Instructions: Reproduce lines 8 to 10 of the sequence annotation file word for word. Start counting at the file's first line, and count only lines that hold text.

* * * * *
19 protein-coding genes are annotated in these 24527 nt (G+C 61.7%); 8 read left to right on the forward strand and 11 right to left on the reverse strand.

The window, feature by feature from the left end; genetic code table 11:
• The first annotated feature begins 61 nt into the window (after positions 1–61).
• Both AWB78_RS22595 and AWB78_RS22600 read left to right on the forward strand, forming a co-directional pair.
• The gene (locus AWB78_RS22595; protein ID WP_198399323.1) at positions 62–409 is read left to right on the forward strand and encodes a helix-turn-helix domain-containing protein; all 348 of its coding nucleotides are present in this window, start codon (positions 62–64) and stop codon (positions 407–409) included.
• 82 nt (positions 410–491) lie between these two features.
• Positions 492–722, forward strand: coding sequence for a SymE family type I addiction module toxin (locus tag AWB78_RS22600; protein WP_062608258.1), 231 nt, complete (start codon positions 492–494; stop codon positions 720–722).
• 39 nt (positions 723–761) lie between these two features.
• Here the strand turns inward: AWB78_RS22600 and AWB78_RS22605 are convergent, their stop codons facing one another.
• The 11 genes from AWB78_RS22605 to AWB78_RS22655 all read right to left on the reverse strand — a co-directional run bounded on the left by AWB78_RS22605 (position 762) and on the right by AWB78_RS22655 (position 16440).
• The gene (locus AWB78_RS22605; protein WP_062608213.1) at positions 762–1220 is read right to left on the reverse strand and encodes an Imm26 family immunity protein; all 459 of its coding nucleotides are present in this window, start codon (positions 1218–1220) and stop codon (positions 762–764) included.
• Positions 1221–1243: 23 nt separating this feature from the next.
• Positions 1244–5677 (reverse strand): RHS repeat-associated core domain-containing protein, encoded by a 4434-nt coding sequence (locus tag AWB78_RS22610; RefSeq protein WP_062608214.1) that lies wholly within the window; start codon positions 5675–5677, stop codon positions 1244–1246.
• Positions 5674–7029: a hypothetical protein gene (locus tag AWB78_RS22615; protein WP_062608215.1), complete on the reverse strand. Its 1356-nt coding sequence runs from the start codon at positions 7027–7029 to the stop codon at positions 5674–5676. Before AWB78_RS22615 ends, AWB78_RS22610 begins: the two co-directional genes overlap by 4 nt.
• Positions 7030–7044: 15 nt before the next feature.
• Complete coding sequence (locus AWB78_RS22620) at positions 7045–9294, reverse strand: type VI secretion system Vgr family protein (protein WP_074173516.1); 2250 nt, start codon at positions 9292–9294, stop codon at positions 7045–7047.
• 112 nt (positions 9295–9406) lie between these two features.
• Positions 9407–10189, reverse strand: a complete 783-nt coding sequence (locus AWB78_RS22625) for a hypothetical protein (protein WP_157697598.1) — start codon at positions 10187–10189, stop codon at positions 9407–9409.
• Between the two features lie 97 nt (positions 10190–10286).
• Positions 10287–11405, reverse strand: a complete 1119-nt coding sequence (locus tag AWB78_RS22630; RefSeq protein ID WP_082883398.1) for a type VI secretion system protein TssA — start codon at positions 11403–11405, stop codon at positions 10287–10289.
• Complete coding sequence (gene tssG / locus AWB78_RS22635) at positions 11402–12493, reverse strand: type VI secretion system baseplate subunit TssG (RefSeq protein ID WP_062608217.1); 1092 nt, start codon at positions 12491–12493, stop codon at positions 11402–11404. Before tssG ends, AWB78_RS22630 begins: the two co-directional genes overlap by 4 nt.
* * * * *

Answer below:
• 39 nt (positions 723–761) lie between these two features.
• Here the strand turns inward: AWB78_RS22600 and AWB78_RS22605 are convergent, their stop codons facing one another.
• The 11 genes from AWB78_RS22605 to AWB78_RS22655 all read right to left on the reverse strand — a co-directional run bounded on the left by AWB78_RS22605 (position 762) and on the right by AWB78_RS22655 (position 16440).